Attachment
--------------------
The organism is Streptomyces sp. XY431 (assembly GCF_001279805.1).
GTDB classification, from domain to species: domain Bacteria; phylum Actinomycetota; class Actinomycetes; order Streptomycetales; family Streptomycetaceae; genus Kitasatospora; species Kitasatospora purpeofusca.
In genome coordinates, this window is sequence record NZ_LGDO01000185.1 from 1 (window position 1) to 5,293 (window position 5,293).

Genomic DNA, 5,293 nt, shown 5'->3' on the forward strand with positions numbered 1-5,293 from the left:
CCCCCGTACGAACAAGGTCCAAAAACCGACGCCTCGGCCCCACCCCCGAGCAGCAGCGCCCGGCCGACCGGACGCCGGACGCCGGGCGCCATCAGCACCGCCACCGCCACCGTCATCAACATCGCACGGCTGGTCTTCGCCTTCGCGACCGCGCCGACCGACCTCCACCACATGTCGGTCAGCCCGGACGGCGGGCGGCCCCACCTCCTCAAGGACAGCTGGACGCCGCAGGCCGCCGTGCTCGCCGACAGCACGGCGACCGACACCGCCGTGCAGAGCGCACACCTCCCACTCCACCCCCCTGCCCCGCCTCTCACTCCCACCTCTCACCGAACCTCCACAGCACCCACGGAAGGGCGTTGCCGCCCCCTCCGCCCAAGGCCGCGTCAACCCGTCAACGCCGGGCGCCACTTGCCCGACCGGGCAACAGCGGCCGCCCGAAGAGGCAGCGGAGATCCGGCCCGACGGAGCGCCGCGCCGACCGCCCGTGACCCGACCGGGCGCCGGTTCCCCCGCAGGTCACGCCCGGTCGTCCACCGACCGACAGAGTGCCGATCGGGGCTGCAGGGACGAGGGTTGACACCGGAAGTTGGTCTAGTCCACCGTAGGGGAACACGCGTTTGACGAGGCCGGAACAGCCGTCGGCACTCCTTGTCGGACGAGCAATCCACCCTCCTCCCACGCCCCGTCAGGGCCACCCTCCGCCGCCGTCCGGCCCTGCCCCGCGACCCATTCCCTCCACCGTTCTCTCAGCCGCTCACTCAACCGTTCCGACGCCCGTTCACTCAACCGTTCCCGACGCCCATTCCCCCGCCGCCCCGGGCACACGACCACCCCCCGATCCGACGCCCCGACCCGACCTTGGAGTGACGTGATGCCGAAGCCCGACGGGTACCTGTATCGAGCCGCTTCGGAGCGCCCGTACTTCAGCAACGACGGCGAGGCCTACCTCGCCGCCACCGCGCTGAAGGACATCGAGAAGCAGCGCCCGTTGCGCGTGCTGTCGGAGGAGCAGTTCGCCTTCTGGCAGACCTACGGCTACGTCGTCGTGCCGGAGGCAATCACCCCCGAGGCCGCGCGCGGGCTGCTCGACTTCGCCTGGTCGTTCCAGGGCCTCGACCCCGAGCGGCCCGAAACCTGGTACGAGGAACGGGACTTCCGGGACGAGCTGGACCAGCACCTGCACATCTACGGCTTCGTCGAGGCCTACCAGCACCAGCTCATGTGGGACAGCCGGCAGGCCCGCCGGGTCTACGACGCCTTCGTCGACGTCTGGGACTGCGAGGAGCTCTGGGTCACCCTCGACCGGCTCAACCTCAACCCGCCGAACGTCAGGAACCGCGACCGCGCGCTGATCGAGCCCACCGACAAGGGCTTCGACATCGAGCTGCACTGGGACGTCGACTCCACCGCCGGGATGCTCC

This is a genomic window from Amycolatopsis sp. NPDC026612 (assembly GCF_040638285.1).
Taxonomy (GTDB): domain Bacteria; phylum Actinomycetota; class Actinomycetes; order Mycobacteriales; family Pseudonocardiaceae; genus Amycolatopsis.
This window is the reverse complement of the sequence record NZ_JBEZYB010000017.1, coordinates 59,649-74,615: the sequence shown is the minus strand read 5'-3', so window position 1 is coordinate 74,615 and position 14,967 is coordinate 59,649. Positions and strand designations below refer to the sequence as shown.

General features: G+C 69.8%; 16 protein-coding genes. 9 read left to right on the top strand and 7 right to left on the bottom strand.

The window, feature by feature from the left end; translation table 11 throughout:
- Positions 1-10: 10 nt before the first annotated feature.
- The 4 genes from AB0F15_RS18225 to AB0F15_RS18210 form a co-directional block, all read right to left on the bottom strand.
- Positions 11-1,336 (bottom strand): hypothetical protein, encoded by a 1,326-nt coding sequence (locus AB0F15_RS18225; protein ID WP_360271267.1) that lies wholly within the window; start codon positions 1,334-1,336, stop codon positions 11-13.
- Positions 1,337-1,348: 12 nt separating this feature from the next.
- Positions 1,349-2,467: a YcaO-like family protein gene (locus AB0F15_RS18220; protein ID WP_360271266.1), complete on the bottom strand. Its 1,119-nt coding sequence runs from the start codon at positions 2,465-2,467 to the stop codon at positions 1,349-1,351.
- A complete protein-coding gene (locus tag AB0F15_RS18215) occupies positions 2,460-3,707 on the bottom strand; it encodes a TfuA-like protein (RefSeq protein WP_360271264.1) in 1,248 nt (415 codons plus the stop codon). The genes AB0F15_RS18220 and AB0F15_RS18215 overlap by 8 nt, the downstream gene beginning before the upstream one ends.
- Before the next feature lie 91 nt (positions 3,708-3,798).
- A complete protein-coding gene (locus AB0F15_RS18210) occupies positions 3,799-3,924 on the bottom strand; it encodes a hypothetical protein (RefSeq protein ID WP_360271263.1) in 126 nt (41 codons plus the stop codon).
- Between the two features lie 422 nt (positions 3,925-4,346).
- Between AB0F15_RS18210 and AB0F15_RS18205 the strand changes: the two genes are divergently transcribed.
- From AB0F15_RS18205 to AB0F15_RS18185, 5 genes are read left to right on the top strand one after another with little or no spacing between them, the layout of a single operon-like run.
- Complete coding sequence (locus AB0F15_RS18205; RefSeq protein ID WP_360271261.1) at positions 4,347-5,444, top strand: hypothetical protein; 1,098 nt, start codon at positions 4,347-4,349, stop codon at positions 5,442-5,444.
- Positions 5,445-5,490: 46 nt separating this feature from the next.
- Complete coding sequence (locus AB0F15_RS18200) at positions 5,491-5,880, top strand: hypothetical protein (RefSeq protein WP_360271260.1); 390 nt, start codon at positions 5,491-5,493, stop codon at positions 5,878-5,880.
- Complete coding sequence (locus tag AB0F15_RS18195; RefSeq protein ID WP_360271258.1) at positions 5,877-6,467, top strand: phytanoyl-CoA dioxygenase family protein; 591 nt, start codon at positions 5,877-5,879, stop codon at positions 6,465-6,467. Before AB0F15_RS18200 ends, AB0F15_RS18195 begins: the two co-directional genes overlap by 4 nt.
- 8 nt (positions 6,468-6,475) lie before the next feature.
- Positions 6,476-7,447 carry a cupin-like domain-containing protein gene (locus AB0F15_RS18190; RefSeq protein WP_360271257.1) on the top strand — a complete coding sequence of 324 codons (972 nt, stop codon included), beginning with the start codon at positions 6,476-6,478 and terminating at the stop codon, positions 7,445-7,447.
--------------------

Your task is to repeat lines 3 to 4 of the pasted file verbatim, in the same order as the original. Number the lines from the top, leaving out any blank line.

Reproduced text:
In genome coordinates, this window is sequence record NZ_LGDO01000185.1 from 1 (window position 1) to 5,293 (window position 5,293).

Genomic DNA, 5,293 nt, shown 5'->3' on the forward strand with positions numbered 1-5,293 from the left: